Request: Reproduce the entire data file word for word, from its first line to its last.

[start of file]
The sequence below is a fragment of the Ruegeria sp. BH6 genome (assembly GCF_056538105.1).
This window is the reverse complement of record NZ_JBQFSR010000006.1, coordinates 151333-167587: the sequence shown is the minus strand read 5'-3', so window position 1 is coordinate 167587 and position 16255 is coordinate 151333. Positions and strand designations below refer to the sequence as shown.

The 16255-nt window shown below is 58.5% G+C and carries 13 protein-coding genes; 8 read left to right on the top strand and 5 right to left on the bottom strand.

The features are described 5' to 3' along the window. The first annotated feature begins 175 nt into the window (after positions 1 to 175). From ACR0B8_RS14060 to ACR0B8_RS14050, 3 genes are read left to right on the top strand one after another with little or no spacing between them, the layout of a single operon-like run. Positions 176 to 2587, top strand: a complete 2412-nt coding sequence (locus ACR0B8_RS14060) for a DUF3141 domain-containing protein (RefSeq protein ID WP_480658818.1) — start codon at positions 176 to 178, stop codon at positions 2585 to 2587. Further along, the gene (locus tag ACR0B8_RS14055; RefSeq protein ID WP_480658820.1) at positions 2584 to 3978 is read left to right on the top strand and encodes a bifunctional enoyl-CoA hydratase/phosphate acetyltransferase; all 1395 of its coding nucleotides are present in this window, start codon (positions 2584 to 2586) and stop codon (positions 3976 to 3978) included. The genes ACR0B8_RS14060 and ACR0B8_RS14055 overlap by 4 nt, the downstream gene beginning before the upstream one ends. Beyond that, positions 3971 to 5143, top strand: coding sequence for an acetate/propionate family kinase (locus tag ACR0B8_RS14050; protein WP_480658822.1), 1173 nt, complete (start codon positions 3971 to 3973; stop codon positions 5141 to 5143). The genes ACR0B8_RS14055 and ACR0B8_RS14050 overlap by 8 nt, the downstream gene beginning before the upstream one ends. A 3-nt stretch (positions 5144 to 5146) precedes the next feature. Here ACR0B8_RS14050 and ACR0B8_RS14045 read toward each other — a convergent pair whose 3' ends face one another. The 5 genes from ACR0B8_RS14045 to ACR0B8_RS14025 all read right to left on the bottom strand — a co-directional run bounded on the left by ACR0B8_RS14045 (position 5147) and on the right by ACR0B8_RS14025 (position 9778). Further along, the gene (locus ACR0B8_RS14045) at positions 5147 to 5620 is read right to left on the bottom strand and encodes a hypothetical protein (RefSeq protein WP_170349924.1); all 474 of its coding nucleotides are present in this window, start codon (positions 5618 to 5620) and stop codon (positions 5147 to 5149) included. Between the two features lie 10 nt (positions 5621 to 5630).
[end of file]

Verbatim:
The sequence below is a fragment of the Ruegeria sp. BH6 genome (assembly GCF_056538105.1).
This window is the reverse complement of record NZ_JBQFSR010000006.1, coordinates 151333-167587: the sequence shown is the minus strand read 5'-3', so window position 1 is coordinate 167587 and position 16255 is coordinate 151333. Positions and strand designations below refer to the sequence as shown.

The 16255-nt window shown below is 58.5% G+C and carries 13 protein-coding genes; 8 read left to right on the top strand and 5 right to left on the bottom strand.

The features are described 5' to 3' along the window. The first annotated feature begins 175 nt into the window (after positions 1 to 175). From ACR0B8_RS14060 to ACR0B8_RS14050, 3 genes are read left to right on the top strand one after another with little or no spacing between them, the layout of a single operon-like run. Positions 176 to 2587, top strand: a complete 2412-nt coding sequence (locus ACR0B8_RS14060) for a DUF3141 domain-containing protein (RefSeq protein ID WP_480658818.1) — start codon at positions 176 to 178, stop codon at positions 2585 to 2587. Further along, the gene (locus tag ACR0B8_RS14055; RefSeq protein ID WP_480658820.1) at positions 2584 to 3978 is read left to right on the top strand and encodes a bifunctional enoyl-CoA hydratase/phosphate acetyltransferase; all 1395 of its coding nucleotides are present in this window, start codon (positions 2584 to 2586) and stop codon (positions 3976 to 3978) included. The genes ACR0B8_RS14060 and ACR0B8_RS14055 overlap by 4 nt, the downstream gene beginning before the upstream one ends. Beyond that, positions 3971 to 5143, top strand: coding sequence for an acetate/propionate family kinase (locus tag ACR0B8_RS14050; protein WP_480658822.1), 1173 nt, complete (start codon positions 3971 to 3973; stop codon positions 5141 to 5143). The genes ACR0B8_RS14055 and ACR0B8_RS14050 overlap by 8 nt, the downstream gene beginning before the upstream one ends. A 3-nt stretch (positions 5144 to 5146) precedes the next feature. Here ACR0B8_RS14050 and ACR0B8_RS14045 read toward each other — a convergent pair whose 3' ends face one another. The 5 genes from ACR0B8_RS14045 to ACR0B8_RS14025 all read right to left on the bottom strand — a co-directional run bounded on the left by ACR0B8_RS14045 (position 5147) and on the right by ACR0B8_RS14025 (position 9778). Further along, the gene (locus ACR0B8_RS14045) at positions 5147 to 5620 is read right to left on the bottom strand and encodes a hypothetical protein (RefSeq protein WP_170349924.1); all 474 of its coding nucleotides are present in this window, start codon (positions 5618 to 5620) and stop codon (positions 5147 to 5149) included. Between the two features lie 10 nt (positions 5621 to 5630).